The life cycle of the wild pheasant can be broken into four stages, which correlate to the seasons. Specific dates will be different as weather and location allow and usually range for about 30 days around the average start and end dates. Often times the habitats of the birds shift with the food supplies desired at the various life stages and provide distinct roosting areas. Such predictability increases the prey status of these animals. Most all pheasants succumb to mortality due to predation rather than old age or disease. In fact, the average lifespan for a wild pheasant is only one year. In each stage of its life, the pheasant will lose half of the remaining brood size from predation.
1. Nesting - Spring (Mid/Late March to Mid/Late June)
Nesting begins as soon as the roosters begin to scatter from winter. Hens are attracted to the crowing of roosters as the males begin staking out territory. Once a nest is built, the hens will proceed to lay an average of 12 eggs - one each day. After she begins to incubate the eggs (May) the hen will only leave the nest one or two times a day to feed. Eggs will incubate for 23 days and all eggs will hatch within a day of one another (June).
2. Brooding - Summer (Mid June to Late September)
Hatchling brooding begins as soon as the hatchlings emerge from their shells (June). The mother hen will take the hatchlings to fields saturated with bugs to feed. Over 90 percent of a new hatchlings' diet is insects and after five weeks over 50 percent still remains insects. The new brood will stay close to home, initially only straying 10 to 20 acres from the nest. With age the range will increase to over 70 acres from the nest. Mothers remain with hatchlings for 8-10 weeks and birds are full grown by 21 weeks.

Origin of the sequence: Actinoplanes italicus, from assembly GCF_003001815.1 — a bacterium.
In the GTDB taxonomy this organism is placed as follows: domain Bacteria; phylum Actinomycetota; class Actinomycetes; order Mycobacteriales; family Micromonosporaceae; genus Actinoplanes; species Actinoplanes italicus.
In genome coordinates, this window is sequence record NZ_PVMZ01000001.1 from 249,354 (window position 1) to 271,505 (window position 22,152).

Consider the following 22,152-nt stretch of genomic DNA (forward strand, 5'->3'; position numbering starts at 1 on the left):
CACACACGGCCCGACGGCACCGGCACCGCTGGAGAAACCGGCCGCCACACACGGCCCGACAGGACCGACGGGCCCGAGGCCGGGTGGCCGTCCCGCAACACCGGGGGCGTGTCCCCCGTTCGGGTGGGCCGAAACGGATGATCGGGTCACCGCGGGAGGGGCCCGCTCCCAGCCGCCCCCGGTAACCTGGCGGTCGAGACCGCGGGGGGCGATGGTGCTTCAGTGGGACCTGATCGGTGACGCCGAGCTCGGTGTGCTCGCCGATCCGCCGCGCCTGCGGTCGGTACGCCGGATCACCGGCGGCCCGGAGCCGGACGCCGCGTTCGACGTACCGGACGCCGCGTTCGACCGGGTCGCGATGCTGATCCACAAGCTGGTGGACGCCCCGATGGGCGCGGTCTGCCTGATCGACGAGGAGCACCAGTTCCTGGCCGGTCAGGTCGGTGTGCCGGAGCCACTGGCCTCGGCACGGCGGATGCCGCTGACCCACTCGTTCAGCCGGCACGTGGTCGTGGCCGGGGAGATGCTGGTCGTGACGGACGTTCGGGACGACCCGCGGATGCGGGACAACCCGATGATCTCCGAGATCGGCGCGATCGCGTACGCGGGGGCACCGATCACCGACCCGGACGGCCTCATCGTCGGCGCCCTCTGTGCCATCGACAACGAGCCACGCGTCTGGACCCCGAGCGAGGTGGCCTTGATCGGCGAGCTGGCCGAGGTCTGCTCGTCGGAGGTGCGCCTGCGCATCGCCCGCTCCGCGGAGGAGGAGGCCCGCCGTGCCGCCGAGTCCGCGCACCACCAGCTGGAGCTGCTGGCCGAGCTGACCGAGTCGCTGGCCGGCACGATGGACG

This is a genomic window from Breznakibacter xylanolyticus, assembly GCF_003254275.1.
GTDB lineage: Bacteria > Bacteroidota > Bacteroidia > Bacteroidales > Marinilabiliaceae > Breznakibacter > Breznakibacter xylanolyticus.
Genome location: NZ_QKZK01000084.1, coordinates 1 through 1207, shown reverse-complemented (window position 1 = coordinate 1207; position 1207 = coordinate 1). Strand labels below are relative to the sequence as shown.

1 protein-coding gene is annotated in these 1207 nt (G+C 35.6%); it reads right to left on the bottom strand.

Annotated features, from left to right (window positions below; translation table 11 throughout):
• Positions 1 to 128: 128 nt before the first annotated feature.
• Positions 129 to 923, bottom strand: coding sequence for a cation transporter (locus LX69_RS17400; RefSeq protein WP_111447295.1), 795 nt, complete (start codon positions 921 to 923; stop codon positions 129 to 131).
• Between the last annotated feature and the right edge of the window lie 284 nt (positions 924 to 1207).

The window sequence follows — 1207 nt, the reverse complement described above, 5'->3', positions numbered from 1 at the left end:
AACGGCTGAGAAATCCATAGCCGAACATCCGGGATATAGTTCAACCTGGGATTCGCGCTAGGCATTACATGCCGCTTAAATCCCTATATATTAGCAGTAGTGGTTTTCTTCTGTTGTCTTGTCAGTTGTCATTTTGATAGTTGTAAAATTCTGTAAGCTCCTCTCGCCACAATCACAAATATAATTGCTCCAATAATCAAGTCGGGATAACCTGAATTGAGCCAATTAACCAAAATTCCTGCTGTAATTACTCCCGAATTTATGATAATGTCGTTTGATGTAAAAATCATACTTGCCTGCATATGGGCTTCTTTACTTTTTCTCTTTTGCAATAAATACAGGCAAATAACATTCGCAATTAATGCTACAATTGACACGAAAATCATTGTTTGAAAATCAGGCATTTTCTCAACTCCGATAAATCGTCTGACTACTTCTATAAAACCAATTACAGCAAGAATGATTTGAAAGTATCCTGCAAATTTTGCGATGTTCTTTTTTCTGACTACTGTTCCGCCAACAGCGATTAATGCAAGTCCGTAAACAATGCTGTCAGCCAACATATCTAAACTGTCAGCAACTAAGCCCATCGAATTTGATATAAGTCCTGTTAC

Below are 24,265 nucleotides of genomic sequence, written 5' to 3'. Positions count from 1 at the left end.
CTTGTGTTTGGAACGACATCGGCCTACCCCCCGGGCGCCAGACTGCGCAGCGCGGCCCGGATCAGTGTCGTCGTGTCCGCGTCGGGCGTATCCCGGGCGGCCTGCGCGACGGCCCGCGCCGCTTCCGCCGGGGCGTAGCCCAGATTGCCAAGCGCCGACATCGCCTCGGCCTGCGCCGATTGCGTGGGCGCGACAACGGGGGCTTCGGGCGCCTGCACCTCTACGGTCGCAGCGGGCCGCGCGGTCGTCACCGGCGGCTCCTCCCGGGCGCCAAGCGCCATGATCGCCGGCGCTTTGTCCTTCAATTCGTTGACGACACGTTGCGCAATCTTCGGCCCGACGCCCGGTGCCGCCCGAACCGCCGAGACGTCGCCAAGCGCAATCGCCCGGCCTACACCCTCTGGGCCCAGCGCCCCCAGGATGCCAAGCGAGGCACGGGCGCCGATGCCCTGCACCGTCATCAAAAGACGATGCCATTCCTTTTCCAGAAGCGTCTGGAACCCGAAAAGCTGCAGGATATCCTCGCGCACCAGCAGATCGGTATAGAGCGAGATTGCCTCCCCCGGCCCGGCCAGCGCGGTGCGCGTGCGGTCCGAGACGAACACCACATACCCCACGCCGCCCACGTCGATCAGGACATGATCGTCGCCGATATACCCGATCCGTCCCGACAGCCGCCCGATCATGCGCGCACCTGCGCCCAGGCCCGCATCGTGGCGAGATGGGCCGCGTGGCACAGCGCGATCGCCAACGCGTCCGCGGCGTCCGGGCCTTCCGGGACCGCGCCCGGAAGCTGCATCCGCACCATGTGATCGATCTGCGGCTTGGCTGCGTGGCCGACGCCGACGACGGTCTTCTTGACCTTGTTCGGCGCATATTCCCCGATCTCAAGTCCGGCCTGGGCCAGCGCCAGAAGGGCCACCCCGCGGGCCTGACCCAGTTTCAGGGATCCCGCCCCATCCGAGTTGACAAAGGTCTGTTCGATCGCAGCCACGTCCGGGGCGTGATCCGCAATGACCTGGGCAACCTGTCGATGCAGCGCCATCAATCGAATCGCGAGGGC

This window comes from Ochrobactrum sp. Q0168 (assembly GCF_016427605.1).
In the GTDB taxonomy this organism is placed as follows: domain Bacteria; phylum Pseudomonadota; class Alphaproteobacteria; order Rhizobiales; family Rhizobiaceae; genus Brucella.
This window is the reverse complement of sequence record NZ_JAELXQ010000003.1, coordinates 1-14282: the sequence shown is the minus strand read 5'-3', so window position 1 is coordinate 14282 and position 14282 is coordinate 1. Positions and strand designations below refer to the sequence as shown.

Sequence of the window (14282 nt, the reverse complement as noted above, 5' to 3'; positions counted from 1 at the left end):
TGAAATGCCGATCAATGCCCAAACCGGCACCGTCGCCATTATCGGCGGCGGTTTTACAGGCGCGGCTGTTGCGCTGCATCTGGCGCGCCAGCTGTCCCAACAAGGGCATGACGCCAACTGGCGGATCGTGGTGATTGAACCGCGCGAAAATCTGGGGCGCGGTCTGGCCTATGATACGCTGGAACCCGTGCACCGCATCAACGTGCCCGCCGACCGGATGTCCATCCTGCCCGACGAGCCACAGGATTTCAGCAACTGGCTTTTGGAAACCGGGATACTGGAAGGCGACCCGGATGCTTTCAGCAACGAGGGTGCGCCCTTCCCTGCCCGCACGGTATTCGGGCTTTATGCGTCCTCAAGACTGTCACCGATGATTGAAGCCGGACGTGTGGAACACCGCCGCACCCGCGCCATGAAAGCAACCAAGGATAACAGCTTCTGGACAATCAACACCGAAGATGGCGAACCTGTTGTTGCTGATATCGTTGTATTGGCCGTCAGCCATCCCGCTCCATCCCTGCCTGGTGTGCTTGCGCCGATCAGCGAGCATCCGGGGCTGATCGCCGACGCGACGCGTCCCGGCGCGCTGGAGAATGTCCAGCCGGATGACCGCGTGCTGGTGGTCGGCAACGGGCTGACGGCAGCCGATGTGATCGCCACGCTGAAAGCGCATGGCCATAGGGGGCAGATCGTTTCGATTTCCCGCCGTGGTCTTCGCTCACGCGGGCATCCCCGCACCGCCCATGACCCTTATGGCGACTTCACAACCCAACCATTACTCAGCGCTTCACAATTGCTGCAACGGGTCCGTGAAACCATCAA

3. Foraging - Fall (September to November)
When weather begins to turn cold, pheasants begin to forage and binge eat. They fatten immensely preparing for winter's cold. Open fields where grass and insects are plentiful are the primary habitat. They eat large amounts of grain and seeds, but prefer corn as the staple of their diet. As the pheasants eat these grains, their body quickly converts the carbohydrates to fats for winter survival. This is the height of the population growth for pheasants.
4. Survival - Winter (November to Late February)
Any pheasants not killed during fall hunting season will begin to overwinter shortly before the snow falls. These birds are the number one source of food for many carnivorous mammals and winter is the time when they succumb to the most population losses. As temperatures lower and food sources begin to get scarce, pheasants have declining health and begin to flock in smaller habitat ranges. This makes them prime targets for predation. The prime nesting areas which provide enough cover to overwinter become saturated with many female birds and help to create better conditions in the spring for nesting.